In addition, for contracts for commercial items, contractors should look at FAR 52.212-4(f), which similarly covers excusable delays. Under this clause, contractors are not liable for default resulting from "an occurrence beyond the reasonable control of the Contractor and without its fault or negligence." FAR 52.212-4(f). The provision similarly calls out "epidemics" and "quarantine restrictions" as justifications for the excusable delay. The provision also denies, as an additional excusable basis, the "delays of common carriers" which may be useful in the event of delays resulting from supply chains affected by the coronavirus. It is important to note, however, that this clause requires the contractor to take affirmative action to notify the contracting officer of the occurrence of such a delay and when the delay has ended. The other government contracts clauses discussed do not contain this notification requirement.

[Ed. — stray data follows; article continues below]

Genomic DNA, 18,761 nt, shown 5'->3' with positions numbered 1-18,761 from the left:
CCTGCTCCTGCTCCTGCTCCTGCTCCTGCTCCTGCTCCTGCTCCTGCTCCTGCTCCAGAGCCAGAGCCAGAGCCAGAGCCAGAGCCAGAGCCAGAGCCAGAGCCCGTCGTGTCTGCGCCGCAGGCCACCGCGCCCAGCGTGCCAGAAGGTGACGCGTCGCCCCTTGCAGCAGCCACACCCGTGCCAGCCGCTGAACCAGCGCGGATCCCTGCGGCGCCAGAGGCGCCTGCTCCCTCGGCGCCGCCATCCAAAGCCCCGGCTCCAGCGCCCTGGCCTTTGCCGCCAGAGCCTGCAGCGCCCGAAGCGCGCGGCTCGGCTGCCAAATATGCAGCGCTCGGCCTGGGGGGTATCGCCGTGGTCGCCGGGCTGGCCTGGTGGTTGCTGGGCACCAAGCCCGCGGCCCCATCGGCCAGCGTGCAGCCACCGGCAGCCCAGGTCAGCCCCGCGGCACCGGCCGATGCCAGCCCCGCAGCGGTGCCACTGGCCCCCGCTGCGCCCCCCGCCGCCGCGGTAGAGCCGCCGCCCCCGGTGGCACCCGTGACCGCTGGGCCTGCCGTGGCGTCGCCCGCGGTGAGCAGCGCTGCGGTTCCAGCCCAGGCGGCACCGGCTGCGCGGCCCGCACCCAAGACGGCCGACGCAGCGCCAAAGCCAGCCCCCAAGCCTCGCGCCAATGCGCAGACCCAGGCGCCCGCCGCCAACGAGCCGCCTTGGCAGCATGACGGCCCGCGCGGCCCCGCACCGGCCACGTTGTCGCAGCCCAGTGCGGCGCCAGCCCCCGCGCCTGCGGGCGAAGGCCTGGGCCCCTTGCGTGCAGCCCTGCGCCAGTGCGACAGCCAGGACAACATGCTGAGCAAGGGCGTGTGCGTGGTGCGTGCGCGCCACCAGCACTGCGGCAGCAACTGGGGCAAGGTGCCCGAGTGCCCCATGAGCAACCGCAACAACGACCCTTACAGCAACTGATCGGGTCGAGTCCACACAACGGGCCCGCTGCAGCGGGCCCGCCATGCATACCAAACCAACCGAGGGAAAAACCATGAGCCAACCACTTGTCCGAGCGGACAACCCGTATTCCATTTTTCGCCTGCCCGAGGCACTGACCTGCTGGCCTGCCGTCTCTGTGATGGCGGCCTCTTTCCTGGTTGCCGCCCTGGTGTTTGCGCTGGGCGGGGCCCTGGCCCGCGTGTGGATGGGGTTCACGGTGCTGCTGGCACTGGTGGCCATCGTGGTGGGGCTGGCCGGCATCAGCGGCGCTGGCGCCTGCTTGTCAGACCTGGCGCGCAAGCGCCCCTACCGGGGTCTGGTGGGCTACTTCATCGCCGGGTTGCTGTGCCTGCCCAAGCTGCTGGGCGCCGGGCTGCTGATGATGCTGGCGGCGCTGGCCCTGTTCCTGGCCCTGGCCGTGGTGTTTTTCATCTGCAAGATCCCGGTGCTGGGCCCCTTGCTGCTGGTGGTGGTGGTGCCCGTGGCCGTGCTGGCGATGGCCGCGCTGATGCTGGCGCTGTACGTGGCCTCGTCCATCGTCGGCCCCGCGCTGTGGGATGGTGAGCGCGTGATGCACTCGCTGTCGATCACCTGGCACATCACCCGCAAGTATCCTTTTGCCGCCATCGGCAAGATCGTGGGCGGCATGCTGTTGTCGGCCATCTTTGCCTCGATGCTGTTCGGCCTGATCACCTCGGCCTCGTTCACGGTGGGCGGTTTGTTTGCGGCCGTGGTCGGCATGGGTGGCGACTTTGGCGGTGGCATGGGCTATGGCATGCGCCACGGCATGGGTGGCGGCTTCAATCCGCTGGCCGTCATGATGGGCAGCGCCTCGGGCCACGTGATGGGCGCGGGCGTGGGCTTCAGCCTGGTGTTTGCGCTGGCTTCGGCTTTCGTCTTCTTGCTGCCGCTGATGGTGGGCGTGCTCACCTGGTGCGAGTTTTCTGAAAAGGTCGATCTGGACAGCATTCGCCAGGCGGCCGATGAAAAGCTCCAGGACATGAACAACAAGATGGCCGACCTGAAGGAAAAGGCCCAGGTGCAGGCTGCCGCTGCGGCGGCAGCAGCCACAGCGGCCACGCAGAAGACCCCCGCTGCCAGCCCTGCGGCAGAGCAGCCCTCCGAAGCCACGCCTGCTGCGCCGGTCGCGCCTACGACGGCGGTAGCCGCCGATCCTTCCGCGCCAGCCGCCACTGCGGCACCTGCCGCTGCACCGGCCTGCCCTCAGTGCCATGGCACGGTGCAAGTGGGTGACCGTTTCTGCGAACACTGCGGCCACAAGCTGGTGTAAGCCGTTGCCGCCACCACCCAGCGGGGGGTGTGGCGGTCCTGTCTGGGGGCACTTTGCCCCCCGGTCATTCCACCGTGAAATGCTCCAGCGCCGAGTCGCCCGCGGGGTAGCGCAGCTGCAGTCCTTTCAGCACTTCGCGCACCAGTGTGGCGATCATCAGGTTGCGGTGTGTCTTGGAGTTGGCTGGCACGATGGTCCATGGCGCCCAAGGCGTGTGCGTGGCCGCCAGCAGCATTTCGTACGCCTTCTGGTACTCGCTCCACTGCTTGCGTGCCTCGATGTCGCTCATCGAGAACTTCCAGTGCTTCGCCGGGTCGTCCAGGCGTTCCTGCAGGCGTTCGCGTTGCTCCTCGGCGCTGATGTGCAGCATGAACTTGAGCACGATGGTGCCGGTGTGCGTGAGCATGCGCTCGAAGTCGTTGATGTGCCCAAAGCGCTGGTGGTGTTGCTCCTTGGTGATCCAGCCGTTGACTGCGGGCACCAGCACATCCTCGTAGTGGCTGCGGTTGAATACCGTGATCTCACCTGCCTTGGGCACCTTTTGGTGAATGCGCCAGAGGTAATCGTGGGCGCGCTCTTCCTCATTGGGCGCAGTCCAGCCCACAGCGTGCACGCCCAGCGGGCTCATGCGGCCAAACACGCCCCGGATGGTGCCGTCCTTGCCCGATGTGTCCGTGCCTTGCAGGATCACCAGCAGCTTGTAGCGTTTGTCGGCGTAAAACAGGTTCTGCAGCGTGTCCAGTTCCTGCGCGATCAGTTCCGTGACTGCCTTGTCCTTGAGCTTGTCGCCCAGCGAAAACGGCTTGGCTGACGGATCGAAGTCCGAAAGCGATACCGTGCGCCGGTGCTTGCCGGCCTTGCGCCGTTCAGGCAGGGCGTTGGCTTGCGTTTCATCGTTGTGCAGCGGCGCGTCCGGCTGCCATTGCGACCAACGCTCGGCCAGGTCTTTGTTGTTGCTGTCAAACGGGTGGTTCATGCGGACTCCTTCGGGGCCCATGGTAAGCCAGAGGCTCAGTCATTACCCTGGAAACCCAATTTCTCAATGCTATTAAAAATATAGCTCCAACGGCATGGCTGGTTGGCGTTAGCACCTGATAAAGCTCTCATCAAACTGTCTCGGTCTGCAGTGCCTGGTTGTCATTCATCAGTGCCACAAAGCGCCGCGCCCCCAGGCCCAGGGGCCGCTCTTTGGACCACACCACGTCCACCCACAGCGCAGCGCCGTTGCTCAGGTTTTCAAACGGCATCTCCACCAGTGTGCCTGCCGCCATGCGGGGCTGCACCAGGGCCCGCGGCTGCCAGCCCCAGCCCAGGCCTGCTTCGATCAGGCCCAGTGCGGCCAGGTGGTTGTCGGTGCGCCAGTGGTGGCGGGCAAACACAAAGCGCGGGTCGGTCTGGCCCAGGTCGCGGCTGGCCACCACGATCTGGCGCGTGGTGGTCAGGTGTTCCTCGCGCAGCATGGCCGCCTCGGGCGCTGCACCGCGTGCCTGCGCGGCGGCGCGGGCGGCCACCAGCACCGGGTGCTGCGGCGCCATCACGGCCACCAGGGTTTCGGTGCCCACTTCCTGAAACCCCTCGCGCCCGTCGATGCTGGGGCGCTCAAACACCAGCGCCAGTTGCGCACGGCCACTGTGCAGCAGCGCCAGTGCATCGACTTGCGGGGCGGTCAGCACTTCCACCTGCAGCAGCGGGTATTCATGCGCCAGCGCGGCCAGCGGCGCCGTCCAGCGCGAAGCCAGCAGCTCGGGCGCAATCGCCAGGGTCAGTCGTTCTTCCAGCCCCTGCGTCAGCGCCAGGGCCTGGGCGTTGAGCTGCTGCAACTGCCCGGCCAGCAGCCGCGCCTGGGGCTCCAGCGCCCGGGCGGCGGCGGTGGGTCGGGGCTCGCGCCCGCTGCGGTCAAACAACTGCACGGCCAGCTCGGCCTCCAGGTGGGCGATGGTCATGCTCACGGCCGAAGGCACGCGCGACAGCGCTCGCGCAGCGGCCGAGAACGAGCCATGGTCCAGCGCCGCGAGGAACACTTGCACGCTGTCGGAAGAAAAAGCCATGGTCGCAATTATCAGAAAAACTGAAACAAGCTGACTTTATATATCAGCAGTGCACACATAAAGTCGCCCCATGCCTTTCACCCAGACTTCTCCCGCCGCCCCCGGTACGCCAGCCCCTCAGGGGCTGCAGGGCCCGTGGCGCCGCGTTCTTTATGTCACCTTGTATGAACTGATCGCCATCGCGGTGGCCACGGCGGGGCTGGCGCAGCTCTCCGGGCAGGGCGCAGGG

Contractors may also have recourse when the government takes an action or fails to take an action which ultimately impacts the contractor's ability to perform, such as denying a contractor the ability to deliver goods to a facility that is under access restrictions. Fixed-price contracts for supplies (other than commercial or modified commercial items) may include FAR 52.242-17 Government Delay of Work. If included in the contract, this clause permits a contractor to seek an adjustment to the contract (excluding profit) for any increase in the cost of performance of the contract caused by the government's delay or interruption. Specifically, the clause provides contractual relief when delays are by acts of the contracting officer that are not expressly or impliedly authorized, or by the contracting officer's failure to act within the time specified in this contract, or within a reasonable time, if not specified. FAR 52.242-17(a). In such cases, the contractor must submit a claim as soon as practicable, but not later than the last day of final payment under the contract. FAR 52.242-17(b)(2).